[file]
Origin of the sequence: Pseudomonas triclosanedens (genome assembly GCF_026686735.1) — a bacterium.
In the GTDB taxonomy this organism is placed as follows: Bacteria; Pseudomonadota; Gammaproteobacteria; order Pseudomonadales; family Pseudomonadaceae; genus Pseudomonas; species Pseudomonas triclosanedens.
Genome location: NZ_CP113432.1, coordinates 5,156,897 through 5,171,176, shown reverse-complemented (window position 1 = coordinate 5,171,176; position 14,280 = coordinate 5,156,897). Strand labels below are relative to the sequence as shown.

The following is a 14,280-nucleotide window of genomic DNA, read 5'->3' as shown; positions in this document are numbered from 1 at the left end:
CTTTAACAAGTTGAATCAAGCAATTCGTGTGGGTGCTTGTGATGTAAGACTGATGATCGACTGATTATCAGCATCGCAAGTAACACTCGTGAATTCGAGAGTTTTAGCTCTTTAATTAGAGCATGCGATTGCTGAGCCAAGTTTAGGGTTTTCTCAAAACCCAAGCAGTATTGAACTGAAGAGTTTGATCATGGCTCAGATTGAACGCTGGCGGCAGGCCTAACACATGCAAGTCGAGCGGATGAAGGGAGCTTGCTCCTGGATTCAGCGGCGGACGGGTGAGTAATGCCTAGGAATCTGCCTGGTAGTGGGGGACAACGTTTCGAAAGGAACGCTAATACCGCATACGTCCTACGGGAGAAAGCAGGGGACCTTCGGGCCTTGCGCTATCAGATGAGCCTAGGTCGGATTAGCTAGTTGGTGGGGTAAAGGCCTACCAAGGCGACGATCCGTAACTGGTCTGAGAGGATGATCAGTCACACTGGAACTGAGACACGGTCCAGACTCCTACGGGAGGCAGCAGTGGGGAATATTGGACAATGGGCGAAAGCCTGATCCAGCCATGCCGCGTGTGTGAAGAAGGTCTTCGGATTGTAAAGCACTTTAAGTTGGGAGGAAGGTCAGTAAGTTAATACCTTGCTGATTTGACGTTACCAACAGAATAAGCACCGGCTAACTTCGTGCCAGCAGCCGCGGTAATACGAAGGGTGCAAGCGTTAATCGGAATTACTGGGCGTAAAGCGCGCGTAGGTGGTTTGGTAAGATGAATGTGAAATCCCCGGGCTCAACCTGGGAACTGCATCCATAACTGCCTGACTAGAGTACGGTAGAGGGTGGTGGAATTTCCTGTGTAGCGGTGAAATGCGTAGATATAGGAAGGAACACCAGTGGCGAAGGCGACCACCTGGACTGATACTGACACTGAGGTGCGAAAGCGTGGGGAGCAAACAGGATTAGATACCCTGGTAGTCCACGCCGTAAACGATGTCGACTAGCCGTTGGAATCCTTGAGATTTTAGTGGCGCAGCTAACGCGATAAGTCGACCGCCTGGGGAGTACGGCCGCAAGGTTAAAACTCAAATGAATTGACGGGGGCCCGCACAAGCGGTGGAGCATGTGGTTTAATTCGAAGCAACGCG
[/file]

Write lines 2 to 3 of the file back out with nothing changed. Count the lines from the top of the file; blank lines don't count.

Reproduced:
In the GTDB taxonomy this organism is placed as follows: Bacteria; Pseudomonadota; Gammaproteobacteria; order Pseudomonadales; family Pseudomonadaceae; genus Pseudomonas; species Pseudomonas triclosanedens.
Genome location: NZ_CP113432.1, coordinates 5,156,897 through 5,171,176, shown reverse-complemented (window position 1 = coordinate 5,171,176; position 14,280 = coordinate 5,156,897). Strand labels below are relative to the sequence as shown.